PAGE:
Holland Oregon

Holland store on the right and hotel on the left. The store is still standing today.

Gold and Geology of Josephine County


Lode Gold

The geology of  Oregon gold locations in the southwestern part of the state is complex and not fully understood, being closely associated with plate tectonics and crustal subduction. Numerous gold-quartz veins can be found in greenstone of the Triassic age (248 – 208 million years ago), which trends in belts from the southwest to the northwest parts of Josephine County. Black slate , peridotite, and serpentine of Jurassic age sometimes contain gold-quartz veins and tend to parallel the greenstone belts. Granite, diorite, and gabbro intrusive bodies can be found in many parts of the county, but are generally devoid of mineralization except where they are in contact with older rocks. Josephine County is noted for past chromium, copper and nickel production as well as gold, and exploratory work for nickel continues to this day.

The most productive lode gold mine was the Greenback Mine, which produced approx. 175,000 ounces of gold from a persistent quartz vein in greenstone. It was sunk to an incline of 1,000 feet on 12 levels. The Benton Mine was developed in gold-quartz veins in greenstone near the contact with intrusive diorite and produced 18,500 ounces of gold. The nearby Gold Bug Mine produced 37,500 ounces. Numerous other lode mines produced  between 1,000 and 13,000 ounces of gold, primarily in the period between 1893 and 1942.

Pocket Gold

Josephine County is noted for rich pockets of gold close to the surface. Some of these pockets were fabulously rich, though they were mined out quickly. The best known pocket diggings was in the Briggs Mine near the California line, where masses of gold totaling 2,000 ounces were taken out in 1904. Slabs of gold up to 3 feet in length were reportedly recovered.


A number of nuggets the size of chicken eggs have been found in placer gravels and pocket deposits. A 17 pound nugget was found in 1859 on the East Fork of Althouse Creek below the Briggs Pocket. Another nugget weighing 15 pounds was found in the gravels near the Esterly hydraulic cut in the early 1860’s. Despite the abundance of nuggets in Josephine County, most gold recovered in placer mining operations is fine flakes.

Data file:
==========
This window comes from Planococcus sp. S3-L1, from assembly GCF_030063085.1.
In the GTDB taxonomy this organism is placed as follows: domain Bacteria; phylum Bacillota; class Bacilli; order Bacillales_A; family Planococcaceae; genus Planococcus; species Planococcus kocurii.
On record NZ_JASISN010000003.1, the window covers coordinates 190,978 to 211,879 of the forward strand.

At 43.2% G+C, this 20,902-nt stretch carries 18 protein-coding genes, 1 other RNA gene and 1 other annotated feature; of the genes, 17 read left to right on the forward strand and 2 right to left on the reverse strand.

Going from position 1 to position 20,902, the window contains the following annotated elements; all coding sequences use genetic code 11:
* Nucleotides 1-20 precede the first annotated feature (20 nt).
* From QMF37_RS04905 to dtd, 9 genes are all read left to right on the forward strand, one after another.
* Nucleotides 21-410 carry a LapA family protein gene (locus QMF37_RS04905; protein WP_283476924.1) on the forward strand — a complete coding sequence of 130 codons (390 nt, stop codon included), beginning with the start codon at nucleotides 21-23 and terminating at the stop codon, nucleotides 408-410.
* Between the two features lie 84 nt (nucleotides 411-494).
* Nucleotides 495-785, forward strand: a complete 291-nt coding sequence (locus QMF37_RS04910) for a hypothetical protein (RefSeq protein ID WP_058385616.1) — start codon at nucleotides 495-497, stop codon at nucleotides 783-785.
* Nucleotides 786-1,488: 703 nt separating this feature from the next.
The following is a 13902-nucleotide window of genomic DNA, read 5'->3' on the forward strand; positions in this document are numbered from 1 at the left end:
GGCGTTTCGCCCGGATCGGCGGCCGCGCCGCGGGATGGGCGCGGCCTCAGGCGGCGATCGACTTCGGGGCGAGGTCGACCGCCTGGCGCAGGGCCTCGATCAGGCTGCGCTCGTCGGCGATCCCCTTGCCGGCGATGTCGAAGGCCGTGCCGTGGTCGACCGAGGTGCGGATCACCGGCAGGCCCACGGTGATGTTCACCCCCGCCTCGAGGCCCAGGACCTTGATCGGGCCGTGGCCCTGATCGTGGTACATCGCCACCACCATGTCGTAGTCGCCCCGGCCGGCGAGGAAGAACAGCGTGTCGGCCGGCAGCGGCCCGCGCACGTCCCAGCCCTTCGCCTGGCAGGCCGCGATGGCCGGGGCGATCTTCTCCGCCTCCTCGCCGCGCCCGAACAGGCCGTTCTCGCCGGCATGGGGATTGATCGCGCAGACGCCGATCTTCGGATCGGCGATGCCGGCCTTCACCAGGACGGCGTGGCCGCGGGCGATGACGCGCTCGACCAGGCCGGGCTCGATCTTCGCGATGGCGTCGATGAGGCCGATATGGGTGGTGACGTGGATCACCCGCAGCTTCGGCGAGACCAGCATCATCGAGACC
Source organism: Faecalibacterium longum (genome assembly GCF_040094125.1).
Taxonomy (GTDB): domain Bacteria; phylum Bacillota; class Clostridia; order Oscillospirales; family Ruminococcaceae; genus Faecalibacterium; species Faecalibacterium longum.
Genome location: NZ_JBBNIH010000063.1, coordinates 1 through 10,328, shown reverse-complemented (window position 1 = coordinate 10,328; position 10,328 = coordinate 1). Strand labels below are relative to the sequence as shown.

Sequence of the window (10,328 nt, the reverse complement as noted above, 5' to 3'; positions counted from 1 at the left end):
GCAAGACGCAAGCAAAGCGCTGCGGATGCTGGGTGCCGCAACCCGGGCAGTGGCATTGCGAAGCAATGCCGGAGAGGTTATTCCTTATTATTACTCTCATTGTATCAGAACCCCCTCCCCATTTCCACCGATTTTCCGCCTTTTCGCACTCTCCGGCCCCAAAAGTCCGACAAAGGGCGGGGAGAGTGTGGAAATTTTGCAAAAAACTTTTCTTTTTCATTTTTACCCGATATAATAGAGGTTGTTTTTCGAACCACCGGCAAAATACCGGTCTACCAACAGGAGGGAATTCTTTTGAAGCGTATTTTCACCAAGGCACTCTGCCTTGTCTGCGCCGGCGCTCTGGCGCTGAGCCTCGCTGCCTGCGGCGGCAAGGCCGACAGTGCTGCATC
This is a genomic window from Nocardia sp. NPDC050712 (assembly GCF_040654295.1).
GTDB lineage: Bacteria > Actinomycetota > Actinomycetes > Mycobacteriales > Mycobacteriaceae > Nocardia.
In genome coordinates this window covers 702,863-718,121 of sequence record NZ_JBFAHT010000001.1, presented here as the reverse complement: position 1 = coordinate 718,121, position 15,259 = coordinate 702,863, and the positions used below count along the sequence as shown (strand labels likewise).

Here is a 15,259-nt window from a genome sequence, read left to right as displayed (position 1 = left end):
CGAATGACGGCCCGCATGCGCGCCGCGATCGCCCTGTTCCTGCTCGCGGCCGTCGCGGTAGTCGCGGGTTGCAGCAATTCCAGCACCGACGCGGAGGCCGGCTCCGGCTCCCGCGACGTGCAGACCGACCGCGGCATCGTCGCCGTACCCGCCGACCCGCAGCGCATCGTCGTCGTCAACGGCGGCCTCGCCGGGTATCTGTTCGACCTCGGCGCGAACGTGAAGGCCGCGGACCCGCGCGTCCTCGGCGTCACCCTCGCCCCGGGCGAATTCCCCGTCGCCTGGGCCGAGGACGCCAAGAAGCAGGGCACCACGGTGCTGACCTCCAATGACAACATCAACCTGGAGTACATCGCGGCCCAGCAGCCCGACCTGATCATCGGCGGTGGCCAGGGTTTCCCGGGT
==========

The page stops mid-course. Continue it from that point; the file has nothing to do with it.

Placer Gold

Placer gold was discovered in 1850 and simple hand mining methods commenced in 1852. Before long, hydraulic methods were introduced and a number of deep cuts were made in the landscape. Placer gold can be found in stream channels, in bench gravels, and in terrace gravels up to 600 feet above the present stream levels. Old channels can be found in terrace gravels, some of which are rich. Gold is generally found at or near fractured or decomposed bedrock. Some of the bench and terrace gravels are cemented. Boulders are common in many stream gravels, and most gravels range from a few feet to over 50 feet in thickness.

Power shovels, dredges and dragline excavators were introduced around the turn of the century and were used up to 1952. Since 1960, individuals with portable suction dredges have found considerable gold in Josephine County and Jackson County to the east. Most placer work is done between February and September when streams contain sufficient water.

Canyon City – Oregon Gold Locations

Canyon City has a wonderful history behind it, and better than that it has gold! Gold was first discovered on June 7, 1862 on a stream near the John Day River. An estimate of twenty six million dollars worth of oregon gold was taken from the area. Please keep in mind that these were not based on the present price of gold. In 1862, gold sold for just around twenty dollars an ounce and held pretty steady for two hundred and seventeen years at that price.

Whiskey Gulch and Canyon Creek was estimated to be one of the most concentrated places of gold in one place within the whole State of Oregon. At it’s peak, the area produced five million dollars worth of gold per year. Humbolt drive, the area between the present day town’s of John Day and Canyon City was once priced at five hundred dollars a square yard. It is said that a single pan could hold as much as seven ounces of gold. Much more history can be found at the current day museum located at Canyon City.

Many other mining towns sprang up around the area and this is a good area to start looking for that Oregon Gold.


Plugin from the creators of Brindes Personalizados :: More at Plulz Wordpress Plugins